The Scott River Ironstone community is one of three threatened plant communities on massive ironstone in south-west Western Australia. It is characterised by shallow soil and highly variable floristic composition, believed to be heavily influenced by soil depth, iron content and level of seasonal inundation.

The Scott River Ironstone community is restricted to the Scott River Plain, an area extending east of Augusta and the Leeuwin Naturaliste Ridge. The community occurs within a largely cleared, agricultural landscape, with 18% of the community’s original extent remaining (Gibson et al. 2000).The winter wet heath and shrublands of Scott River ironstone are variously dominated by Moonah (Melaleuca preissiana), the shrubs Hakea tuberculata and Kunzea micrantha and Grey honey myrtle (Melaleuca incana subsp. Gingilup) in areas of seasonal waterlogging, while the understorey is generally dominated by the sedge Loxocarya magna. All occurrences, except the long inundated wetlands and dense thickets, have very diverse annuals and herbs including Stylidium (trigger plants), Centrolepis, Schoenus (Bog rush) and Aphelia species.


Land clearing has historically been the greatest threat to this community, reducing distribution by over 80%. More recently the threat of exposing acid sulphate soils has become a concern. Ironstone soils naturally contain iron sulphides which when exposed through extraction, drainage and dewatering activities can oxidise producing sulphuric acid, metals and precipitates.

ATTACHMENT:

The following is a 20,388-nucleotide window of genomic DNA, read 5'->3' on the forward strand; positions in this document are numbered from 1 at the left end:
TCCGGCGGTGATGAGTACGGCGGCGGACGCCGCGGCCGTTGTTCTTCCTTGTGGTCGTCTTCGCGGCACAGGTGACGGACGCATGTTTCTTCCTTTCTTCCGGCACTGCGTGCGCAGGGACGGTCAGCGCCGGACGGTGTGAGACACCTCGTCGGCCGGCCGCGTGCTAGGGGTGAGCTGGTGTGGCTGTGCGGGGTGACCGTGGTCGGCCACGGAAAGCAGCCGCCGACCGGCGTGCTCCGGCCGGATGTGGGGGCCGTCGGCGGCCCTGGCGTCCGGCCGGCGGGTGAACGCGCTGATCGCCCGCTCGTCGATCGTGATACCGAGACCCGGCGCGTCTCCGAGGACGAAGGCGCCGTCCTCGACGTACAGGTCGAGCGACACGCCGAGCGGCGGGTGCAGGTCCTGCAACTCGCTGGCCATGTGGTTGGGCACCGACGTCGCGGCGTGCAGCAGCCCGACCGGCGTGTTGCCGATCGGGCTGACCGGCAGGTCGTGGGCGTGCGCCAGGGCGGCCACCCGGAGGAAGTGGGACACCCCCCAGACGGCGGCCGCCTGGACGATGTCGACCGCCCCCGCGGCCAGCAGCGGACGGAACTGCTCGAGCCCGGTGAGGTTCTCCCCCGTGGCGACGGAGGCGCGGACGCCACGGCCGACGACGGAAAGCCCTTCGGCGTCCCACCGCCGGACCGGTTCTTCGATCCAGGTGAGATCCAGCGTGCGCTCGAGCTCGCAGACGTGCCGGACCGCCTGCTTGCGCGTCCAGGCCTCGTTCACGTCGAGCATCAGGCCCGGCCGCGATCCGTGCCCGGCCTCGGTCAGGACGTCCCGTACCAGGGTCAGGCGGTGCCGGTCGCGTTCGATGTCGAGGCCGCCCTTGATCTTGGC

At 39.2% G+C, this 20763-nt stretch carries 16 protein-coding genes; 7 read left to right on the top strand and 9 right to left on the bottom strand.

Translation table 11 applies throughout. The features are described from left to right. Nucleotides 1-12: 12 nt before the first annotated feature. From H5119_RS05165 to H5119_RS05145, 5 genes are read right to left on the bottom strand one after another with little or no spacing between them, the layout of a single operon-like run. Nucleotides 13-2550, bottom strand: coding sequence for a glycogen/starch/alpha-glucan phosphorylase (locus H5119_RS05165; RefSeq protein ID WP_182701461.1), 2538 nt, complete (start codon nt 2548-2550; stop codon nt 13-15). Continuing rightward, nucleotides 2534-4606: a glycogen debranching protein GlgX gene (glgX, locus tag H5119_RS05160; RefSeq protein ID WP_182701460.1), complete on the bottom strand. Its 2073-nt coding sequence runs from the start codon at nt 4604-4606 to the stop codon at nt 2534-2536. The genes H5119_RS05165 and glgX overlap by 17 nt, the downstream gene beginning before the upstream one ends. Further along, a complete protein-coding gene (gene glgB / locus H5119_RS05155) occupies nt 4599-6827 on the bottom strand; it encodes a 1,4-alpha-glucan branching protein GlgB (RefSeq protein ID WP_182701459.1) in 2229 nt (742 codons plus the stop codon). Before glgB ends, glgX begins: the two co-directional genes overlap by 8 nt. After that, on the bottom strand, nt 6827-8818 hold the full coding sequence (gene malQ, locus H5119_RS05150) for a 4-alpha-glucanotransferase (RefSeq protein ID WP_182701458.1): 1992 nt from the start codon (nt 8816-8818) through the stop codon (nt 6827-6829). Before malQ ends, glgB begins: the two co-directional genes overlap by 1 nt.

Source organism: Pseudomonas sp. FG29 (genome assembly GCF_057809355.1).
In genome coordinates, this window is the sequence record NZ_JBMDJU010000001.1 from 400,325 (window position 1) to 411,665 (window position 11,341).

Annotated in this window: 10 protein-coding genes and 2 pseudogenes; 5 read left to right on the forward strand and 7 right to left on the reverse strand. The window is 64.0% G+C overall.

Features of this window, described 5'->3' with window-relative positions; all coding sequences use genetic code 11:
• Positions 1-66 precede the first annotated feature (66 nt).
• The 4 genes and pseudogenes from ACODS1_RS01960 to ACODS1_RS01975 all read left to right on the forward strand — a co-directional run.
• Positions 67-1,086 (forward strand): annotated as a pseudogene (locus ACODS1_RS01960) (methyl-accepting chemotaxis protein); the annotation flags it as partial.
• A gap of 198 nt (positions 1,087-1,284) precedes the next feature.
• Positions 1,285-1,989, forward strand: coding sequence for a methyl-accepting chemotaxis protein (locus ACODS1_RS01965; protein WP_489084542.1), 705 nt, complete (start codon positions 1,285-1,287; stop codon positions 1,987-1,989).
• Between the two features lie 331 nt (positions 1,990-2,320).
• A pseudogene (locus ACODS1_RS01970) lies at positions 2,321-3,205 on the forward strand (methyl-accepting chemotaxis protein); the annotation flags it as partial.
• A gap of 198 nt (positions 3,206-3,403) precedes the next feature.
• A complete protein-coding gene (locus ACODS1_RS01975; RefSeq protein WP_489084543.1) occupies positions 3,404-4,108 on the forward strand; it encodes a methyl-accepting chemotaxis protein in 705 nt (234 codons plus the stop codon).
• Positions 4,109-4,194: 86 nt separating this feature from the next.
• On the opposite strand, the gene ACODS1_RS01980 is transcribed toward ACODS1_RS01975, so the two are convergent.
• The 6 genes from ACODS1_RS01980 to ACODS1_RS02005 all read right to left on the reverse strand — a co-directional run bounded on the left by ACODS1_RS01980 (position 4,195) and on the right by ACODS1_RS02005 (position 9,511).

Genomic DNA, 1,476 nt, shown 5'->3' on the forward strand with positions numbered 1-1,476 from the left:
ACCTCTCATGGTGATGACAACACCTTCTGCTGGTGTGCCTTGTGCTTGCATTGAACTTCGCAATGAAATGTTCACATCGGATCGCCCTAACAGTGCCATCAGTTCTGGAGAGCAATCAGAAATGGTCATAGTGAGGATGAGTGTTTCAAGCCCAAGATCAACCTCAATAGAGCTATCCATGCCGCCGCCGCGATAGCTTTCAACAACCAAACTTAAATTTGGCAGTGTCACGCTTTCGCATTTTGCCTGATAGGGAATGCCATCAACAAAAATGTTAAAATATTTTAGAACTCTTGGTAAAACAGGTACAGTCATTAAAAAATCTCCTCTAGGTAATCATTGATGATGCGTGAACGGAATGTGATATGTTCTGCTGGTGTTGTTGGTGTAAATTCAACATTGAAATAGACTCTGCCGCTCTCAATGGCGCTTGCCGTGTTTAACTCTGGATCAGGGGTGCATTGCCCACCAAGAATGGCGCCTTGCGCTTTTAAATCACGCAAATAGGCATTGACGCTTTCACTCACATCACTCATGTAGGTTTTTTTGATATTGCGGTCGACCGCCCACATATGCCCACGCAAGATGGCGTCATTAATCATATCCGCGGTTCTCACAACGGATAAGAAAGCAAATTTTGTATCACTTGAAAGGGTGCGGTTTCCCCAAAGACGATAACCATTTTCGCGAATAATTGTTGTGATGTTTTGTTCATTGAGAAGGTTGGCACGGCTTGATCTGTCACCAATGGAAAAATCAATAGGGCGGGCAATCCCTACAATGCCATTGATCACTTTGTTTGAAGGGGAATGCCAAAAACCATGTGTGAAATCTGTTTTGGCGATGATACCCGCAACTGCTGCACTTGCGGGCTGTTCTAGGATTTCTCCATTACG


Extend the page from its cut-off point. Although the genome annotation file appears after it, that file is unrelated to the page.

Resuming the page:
Mineral exploration and extraction leases exist over most of the Scott River ironstone community occurrences, increasing the likelihood of excavation, drainage or dewatering in areas where these soils are present. This poses a significant risk to the community.

“Traveling to and photographing the Scott River Ironstones was a remote, yet a familiar journey. Spending my childhood camping in the region, I took the opportunity to revisit the location with the company of my father. Over three days I captured the soft spring light at dawn and dusk to compliment the vibrant surroundings.”
Tim Swallow – Photographer